PGDA NGS 360°™
PGD NGS for aneuploidy screening

What is PGDA-NGS 360°™?

PGDA NGS 360°™ (preimplantation genetic testing for aneuploidy screening using Next Generation Sequencing) employs state of the art human genome sequencing techniques (direct reading of genetic information) to examine embryos. It opens up new diagnostic possibilities.

In the past, embryos were selected mainly based on the basis of their morphology, The FISH and microarray methods were used for chromosome analysis. However, both techniques were limited in terms of range and accuracy. But with the PGDA NGS 360°™, all 24 chromosomes are analysed with unprecedented precision. This provides doctors with a unique opportunity to help couples exposed to increased risk of genetic abnormalities in their children.

Chromosomal aneuploidy (an abnormal number of chromosomes) is one of the main causes for the failure of IVF programs. Most embryos with aneuploidies are unable to nest in the uterus, and those that are implanted often miscarry in the first three months of the pregnancy 1, 2. Preimplantation genetic diagnosis used to provide optimal selection of embryos for transfer, can greatly increases the chances of success of the procedure and the birth of a healthy child.


Figure 1. Results of IVF programs after PGDA NGS 360°™ using NGS

Why is it worth doing the PGDA NGS 360°™?

  • Analyses all autosomal and sex chromosomes
  • Allows for diagnosis of the most common genetic defects, including: Downs, Edwards, Patau, Turner, and Klinefelter’s syndrome, while still at the embryo stage
  • Increases the embryo implantation rate
  • Reduces the risk of miscarriage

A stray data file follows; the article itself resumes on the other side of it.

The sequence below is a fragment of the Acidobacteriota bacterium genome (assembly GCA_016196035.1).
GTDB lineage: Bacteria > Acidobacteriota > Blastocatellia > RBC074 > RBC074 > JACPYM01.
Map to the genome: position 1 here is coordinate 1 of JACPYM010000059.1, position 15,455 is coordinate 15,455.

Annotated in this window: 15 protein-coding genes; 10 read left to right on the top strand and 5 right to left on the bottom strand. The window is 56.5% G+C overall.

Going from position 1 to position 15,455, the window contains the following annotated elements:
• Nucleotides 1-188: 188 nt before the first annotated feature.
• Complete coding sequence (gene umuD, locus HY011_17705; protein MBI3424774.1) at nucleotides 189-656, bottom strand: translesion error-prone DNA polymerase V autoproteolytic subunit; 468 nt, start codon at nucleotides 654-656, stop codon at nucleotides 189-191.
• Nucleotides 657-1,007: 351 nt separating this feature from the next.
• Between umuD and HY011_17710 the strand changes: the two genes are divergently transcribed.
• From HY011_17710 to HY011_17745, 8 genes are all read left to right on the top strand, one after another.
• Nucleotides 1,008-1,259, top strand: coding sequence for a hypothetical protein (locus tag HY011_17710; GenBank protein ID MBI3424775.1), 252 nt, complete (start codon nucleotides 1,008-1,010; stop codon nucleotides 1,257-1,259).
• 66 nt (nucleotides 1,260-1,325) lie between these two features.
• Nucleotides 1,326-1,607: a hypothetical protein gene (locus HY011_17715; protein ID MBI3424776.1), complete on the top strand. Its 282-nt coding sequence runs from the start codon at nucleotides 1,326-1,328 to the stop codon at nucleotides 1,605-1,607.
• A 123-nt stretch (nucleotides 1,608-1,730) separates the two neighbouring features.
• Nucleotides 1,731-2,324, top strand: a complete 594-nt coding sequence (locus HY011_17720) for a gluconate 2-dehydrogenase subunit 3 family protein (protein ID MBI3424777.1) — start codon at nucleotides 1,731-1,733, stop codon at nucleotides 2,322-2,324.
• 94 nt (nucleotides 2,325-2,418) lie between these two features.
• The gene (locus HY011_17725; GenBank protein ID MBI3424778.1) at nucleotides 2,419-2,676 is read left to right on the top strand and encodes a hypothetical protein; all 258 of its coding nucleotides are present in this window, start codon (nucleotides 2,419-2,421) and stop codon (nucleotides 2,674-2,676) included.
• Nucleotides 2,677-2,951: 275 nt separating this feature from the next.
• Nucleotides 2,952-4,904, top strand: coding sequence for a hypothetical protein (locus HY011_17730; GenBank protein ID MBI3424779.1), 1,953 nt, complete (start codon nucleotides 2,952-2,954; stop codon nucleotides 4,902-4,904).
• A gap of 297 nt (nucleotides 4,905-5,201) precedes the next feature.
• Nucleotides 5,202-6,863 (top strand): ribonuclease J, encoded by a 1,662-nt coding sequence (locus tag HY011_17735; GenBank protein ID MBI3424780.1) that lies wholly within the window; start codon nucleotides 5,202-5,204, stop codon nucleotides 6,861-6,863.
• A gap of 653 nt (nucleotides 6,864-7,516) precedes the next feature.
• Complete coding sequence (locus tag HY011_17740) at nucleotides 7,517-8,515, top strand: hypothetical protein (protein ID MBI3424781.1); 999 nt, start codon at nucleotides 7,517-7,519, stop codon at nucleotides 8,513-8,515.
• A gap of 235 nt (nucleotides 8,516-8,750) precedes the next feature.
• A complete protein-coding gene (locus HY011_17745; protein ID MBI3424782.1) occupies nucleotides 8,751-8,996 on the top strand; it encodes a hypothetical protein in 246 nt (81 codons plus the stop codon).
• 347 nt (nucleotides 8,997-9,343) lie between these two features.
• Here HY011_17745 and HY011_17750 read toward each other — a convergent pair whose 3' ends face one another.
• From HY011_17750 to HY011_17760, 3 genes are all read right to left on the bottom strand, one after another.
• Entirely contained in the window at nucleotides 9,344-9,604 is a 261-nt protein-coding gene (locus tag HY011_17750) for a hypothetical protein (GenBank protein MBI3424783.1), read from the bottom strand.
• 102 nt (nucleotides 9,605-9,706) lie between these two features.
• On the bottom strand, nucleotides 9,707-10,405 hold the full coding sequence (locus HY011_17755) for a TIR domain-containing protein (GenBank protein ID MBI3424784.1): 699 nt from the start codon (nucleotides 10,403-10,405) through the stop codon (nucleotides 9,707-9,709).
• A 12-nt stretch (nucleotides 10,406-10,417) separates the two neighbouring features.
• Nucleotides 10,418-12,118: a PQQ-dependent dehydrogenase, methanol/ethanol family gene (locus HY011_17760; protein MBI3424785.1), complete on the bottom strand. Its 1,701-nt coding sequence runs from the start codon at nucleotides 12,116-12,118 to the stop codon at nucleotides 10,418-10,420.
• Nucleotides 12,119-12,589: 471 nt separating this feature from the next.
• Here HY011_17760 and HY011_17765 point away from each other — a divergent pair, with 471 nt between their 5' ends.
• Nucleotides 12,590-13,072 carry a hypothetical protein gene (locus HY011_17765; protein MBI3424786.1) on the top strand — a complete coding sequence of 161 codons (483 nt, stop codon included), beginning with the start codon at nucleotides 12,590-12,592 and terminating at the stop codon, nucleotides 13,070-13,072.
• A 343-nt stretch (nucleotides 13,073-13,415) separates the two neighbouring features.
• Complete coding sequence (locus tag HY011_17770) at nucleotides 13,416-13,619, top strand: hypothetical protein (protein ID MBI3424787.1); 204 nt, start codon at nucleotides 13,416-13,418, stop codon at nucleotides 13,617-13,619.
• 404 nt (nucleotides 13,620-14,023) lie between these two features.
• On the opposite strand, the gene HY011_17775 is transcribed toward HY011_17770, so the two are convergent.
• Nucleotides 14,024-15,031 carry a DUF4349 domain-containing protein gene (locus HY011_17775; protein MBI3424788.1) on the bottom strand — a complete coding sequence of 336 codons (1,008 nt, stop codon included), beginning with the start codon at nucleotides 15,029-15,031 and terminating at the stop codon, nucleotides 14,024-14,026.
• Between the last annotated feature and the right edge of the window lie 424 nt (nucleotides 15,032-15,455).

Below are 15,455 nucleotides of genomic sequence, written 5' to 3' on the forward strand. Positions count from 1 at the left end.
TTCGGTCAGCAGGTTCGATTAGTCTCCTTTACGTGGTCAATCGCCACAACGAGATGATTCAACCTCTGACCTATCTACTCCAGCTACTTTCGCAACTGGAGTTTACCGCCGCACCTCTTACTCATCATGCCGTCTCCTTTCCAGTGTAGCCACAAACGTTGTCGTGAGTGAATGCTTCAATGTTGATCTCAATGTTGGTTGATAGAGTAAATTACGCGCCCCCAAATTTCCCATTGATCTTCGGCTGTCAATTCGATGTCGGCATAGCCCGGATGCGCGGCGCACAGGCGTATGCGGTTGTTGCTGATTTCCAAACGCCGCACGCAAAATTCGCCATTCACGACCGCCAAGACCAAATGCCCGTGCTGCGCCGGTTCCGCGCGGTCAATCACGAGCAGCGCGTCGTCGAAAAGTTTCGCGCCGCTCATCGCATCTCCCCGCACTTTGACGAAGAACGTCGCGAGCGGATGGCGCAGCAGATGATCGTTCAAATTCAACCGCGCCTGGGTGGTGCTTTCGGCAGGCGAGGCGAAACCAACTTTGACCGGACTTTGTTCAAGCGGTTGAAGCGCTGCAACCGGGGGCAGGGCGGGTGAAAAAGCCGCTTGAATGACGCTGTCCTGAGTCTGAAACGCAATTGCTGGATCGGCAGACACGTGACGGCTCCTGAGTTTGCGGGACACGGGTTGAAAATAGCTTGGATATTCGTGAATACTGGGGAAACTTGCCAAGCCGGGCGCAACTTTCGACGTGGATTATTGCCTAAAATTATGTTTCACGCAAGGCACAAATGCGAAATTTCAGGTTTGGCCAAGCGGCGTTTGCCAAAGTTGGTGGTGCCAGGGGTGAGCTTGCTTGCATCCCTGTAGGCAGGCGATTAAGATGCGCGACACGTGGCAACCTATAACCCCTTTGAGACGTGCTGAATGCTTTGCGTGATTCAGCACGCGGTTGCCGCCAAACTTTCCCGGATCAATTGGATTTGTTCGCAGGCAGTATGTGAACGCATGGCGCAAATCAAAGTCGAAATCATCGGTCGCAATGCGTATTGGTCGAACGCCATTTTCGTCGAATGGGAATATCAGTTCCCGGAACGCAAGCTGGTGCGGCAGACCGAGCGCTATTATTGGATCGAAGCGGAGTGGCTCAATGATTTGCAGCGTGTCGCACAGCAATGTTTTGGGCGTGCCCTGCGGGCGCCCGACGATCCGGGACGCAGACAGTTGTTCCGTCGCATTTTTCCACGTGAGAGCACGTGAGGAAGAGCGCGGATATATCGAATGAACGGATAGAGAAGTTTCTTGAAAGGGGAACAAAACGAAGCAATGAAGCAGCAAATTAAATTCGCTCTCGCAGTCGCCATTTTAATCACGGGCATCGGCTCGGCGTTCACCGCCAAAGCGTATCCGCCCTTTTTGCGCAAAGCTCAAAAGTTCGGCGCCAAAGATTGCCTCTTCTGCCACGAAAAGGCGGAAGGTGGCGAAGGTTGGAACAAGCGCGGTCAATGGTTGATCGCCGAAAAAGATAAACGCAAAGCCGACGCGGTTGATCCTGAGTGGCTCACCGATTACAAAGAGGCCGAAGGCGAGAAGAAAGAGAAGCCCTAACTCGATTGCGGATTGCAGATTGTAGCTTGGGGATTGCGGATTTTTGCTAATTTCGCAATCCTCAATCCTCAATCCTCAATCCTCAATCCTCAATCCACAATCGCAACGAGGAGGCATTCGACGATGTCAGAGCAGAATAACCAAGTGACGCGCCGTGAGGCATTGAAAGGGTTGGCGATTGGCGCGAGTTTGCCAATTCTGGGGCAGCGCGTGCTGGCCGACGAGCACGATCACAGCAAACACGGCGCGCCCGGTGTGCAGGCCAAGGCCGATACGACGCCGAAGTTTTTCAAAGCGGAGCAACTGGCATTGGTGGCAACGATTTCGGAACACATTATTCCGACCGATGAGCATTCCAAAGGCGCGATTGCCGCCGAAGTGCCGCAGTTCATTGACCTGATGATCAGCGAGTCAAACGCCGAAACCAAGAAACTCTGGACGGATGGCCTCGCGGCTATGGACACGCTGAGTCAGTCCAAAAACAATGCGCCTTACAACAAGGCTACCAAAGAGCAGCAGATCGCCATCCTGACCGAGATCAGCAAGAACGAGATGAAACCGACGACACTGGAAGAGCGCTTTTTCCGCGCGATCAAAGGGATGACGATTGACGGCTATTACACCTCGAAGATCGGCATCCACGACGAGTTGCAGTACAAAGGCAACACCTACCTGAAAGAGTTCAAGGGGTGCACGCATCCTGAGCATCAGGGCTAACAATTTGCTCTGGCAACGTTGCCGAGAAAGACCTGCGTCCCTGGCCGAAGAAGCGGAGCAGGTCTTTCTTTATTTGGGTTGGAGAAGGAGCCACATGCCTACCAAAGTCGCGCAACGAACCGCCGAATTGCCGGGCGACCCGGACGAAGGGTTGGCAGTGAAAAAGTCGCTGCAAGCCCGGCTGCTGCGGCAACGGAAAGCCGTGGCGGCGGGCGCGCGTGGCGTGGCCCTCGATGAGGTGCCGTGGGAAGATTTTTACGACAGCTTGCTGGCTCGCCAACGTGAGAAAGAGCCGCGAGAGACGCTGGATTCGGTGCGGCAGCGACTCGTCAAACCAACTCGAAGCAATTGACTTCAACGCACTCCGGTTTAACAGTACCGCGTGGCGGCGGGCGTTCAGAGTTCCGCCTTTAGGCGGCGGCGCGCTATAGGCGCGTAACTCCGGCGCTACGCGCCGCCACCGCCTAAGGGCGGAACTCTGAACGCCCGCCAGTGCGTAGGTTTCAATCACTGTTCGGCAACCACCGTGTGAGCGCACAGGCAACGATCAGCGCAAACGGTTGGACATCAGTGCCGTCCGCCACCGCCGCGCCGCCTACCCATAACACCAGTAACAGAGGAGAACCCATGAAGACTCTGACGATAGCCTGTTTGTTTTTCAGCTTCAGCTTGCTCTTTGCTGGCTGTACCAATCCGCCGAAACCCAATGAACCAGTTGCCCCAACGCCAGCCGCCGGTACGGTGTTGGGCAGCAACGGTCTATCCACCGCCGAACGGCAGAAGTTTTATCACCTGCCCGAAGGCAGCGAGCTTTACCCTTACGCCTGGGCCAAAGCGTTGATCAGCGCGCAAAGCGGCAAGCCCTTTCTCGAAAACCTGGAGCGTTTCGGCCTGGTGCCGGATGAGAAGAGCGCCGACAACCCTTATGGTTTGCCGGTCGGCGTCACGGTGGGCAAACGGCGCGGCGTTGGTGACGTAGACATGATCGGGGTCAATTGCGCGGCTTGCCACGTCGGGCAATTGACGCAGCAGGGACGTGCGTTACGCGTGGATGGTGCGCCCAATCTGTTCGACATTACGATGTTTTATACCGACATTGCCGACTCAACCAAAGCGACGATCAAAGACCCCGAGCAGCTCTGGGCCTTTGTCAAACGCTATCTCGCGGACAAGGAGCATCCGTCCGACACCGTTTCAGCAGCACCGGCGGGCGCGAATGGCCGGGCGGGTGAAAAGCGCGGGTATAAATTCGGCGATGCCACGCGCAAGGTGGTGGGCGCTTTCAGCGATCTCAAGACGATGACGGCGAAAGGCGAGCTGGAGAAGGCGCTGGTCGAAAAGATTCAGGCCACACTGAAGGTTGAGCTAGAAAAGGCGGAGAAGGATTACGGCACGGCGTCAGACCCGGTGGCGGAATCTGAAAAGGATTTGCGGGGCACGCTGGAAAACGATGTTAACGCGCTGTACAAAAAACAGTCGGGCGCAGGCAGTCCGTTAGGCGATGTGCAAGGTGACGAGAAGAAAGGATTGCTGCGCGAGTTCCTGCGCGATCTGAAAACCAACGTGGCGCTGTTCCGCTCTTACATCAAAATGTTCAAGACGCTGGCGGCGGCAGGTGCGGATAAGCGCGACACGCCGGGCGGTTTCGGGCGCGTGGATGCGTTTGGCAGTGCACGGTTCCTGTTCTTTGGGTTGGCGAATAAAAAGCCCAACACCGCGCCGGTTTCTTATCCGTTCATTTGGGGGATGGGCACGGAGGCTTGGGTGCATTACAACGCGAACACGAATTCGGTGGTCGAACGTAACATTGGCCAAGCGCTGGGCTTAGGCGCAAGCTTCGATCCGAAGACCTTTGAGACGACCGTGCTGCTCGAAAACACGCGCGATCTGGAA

• Increases the number of healthy births
  • Increases the efficiency of single embryo transfer by reducing the number of multiple pregnancies

Table 1. The results of efficacy studies of IVF programs in patients with Repeated Implantation Failure (RIF) using the PGDA NGS 360°™.
What are the indications for a PGDA NGS 360°™?

  • Age of woman over 35
  • Failure of IVF programs (although embryos of normal morphology were transferred)
  • Recurrent miscarriages
  • Genetic defects diagnosed in previous pregnancies / birth of a child with genetic abnormalities in the past
  • A history of genetic defects in the family
  • The intention of ruling out the presence of genetic defects in previously frozen embryos
  • Need to increase the chances of pregnancy in an IVF cycle with donor cells
  • Fear of childbirth with chromosomal defects

Cooperation step by step

This test is designed to detect aneuploidy and/or irregularities from Roberstonian translocation. This test does not detect partial aneuploidy (i.e. fragments of chromosomes) or chromosome mosaicism and structural chromosomal abnormalities (e.g. a fragments of chromosome deletions, inversions, duplications) or uniparental disomy, triploidy and tetraploidy.


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